There is no avenue to success without George at his best. He missed three games earlier in March because of soreness in his shooting shoulder, and noticeably struggled with his shot following his return, dipping to 38.2 percent from the field and 32.9 percent from 3 in nine games. Though George said this week that he’s “back to a better rhythm,” performances like Wednesday’s against the Raptors—George failed to make a shot in the entire second quarter and finished 3-for-10 from deep—are worrying.

George may have to wait out his soreness, which isn’t an easy ask for the Thunder’s top scorer, considering what’s on the line in these final 10 games. Westbrook can help there by playing as he did against the Raptors, pushing the speed of the game on every possession, and by not getting any more technical foul calls. And while the Thunder can’t control George’s shoulder pain or how well the relief shooters will perform, they can focus in on defense. Regaining the rigor on that side of the ball is crucial heading into the playoffs.

Medium-term plan: What should OKC do this offseason?

The perfect situation for the Thunder, both in terms of fit and revenge, would be to sign Klay Thompson this summer. Poaching Thompson—the antithesis to Durant’s Next Chapter—would dramatically ease OKC’s 3-point shooting crisis while keeping its defense intact. Except Oklahoma City can’t afford to pay Thompson. It can’t afford to pay any of the major players entering free agency this summer. At best, the front office will have negative-$38.2 million in cap space, according to Bleacher Report, if Abdel Nader is waived, and Noel and Patrick Patterson opt out of the $2.0 million and $5.7 million they are owed. The Thunder have $136.5 million committed with seven open roster spots and few options to fill them.

If Noel turns down his player option—and he should, since he’s rebuilt his value on this minimum deal—the Thunder will need frontcourt depth in addition to veteran shooters, and their best bargaining chip will be the taxpayer midlevel exception, which is projected to be $5.7 million. While OKC has the record (and the budget) of a franchise that could entice role players to take a discount to play for a winning team, Westbrook and George will find it difficult to sell that if their team continues to slump for the rest of this season.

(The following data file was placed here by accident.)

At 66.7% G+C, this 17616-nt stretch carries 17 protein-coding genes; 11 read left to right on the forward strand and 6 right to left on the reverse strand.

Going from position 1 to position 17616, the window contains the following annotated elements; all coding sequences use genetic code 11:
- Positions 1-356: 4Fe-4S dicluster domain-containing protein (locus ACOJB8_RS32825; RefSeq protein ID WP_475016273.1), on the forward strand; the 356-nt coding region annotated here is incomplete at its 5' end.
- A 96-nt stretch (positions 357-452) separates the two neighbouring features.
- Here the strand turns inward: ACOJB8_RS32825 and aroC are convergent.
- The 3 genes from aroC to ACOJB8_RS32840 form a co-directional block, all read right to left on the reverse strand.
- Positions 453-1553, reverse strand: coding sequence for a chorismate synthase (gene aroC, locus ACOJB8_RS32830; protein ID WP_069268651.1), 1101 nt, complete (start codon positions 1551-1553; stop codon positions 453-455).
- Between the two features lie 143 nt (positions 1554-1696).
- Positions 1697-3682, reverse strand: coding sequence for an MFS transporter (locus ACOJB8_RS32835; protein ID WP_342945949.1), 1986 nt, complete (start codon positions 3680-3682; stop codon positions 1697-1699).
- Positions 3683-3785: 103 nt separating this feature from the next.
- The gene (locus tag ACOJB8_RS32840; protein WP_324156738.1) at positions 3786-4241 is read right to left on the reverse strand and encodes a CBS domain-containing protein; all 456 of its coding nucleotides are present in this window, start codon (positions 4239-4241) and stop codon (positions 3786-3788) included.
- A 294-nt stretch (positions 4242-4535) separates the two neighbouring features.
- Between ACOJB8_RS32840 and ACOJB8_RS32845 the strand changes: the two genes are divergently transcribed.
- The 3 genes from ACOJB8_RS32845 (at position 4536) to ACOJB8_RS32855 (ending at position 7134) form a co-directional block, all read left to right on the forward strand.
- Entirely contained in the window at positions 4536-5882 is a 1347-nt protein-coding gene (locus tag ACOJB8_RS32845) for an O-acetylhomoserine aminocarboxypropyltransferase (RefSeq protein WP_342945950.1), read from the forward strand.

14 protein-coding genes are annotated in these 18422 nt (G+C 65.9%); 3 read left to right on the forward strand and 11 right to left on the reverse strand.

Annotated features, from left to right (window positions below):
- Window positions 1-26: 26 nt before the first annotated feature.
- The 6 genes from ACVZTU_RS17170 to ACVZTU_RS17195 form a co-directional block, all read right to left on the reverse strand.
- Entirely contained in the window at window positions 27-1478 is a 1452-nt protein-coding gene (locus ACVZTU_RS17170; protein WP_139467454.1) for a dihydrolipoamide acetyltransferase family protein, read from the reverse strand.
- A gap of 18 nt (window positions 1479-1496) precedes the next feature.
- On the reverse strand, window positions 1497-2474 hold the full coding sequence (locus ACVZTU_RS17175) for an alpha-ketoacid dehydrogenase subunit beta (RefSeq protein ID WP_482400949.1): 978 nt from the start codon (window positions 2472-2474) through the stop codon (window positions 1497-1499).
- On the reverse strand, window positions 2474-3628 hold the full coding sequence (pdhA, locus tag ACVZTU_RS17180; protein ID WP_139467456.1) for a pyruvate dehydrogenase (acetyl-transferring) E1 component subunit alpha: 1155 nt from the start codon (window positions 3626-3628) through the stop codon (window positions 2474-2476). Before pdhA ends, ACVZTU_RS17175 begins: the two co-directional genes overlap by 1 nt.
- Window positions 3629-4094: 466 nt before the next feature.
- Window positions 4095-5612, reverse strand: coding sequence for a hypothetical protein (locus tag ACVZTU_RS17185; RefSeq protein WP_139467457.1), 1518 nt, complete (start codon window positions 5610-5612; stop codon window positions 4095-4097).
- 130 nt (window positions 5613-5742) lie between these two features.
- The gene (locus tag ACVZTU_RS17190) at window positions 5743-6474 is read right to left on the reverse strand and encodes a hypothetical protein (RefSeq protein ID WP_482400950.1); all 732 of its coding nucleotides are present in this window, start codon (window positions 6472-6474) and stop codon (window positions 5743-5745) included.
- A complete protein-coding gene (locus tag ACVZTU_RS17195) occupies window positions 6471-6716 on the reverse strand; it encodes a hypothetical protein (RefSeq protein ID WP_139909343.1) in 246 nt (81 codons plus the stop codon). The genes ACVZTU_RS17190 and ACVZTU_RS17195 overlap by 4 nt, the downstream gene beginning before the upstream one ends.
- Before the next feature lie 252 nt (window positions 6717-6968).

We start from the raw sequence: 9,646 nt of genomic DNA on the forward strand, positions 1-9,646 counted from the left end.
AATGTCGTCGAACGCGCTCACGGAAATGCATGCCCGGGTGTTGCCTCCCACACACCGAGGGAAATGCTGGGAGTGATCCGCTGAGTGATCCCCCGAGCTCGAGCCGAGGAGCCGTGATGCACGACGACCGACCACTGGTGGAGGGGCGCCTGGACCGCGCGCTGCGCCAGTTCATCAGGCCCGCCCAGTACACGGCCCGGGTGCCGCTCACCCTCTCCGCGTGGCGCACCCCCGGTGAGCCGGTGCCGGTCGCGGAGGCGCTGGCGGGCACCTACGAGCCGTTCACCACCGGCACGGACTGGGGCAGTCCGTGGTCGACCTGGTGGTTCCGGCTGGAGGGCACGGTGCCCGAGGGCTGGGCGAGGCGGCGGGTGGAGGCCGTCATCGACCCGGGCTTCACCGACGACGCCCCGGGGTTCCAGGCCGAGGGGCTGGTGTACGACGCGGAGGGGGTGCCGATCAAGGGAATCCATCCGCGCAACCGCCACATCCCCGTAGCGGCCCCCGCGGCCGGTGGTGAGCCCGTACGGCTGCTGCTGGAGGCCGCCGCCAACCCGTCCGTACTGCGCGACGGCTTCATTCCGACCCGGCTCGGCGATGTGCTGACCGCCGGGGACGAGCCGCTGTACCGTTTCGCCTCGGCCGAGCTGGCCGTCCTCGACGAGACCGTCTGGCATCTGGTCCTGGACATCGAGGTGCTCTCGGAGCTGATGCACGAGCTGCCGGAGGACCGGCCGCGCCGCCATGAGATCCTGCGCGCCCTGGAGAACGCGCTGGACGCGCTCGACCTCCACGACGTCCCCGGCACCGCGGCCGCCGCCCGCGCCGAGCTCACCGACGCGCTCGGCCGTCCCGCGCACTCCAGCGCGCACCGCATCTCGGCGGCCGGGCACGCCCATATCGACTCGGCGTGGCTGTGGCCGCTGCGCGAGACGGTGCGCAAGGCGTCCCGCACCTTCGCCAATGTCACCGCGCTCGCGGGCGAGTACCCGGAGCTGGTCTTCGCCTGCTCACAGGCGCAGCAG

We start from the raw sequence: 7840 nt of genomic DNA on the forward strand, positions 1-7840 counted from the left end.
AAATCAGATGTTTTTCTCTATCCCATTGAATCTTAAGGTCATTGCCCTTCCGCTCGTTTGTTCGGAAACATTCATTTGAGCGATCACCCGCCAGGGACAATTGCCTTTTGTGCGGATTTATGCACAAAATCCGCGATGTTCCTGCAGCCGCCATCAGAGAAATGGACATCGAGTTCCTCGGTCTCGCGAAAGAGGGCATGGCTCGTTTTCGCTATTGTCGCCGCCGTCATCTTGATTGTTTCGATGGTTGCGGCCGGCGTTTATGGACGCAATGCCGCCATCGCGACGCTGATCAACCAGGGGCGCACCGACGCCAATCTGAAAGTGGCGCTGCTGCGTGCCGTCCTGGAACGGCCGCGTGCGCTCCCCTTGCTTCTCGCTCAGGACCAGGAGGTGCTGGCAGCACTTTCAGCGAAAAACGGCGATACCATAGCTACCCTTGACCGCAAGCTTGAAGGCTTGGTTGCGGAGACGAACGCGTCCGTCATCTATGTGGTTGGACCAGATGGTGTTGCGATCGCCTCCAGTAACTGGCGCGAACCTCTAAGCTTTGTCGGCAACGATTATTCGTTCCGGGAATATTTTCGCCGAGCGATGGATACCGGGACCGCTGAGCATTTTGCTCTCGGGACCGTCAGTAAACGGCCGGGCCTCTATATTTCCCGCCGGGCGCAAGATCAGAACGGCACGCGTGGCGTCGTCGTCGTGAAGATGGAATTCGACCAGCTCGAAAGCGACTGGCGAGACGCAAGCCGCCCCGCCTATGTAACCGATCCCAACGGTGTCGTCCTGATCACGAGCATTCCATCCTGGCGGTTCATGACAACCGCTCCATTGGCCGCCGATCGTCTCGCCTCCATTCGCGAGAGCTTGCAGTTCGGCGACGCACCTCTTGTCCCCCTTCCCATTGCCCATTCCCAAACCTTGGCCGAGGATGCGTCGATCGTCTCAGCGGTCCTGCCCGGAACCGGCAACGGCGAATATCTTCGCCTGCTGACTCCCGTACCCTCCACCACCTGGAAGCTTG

General manager Sam Presti has worked magic multiple times since Durant left in 2016, flipping Victor Oladipo and Domantas Sabonis for George and saving the team $61 million in taxes by dumping Carmelo Anthony. He’ll have to do the same this summer for the team to improve.

Long-term: What plans need to be set in place now?

Here’s to hoping Oklahoma City’s front office is more anticipatory with its talent this time around. Westbrook and George are in their primes, and are locked into their maximum contracts, but having X years left on an NBA contract means less than ever before in the current landscape of player movement. A forced trade brought George to the Thunder, and it could take him away if OKC goes nowhere. In Westbrook’s case, his time with OKC could feel longer—the physical nature of his game suggests it’ll age poorly the moment his athleticism wanes, and players like him do not go silently off the hardwood into the night (see: Kobe Bryant’s final years).

Incorporating quality shooters and groomable youth is the key to keeping George happy and Westbrook young. Presti has shown no fear when it comes to experimenting with players then scrapping them when it doesn’t work out, and all the movement in OKC in recent years shows that the front office is constantly working. But OKC’s involvement in the draft will be limited in the near future: The team doesn’t have its second-round pick in 2019, or its first-round pick in 2020 and 2022. In terms of cap space and future assets, the Thunder are in one of the most restricted positions in the league. But the organization has taken many half-empty glasses and still convinced people they’re full enough to drink. In the short time since Durant left, they’ve made two playoff appearances, swayed voters to support an MVP winner on a team with very little chance at winning a championship, and convinced another potential MVP to re-sign. Without the context of the Warriors’ reign, one might even call it a success.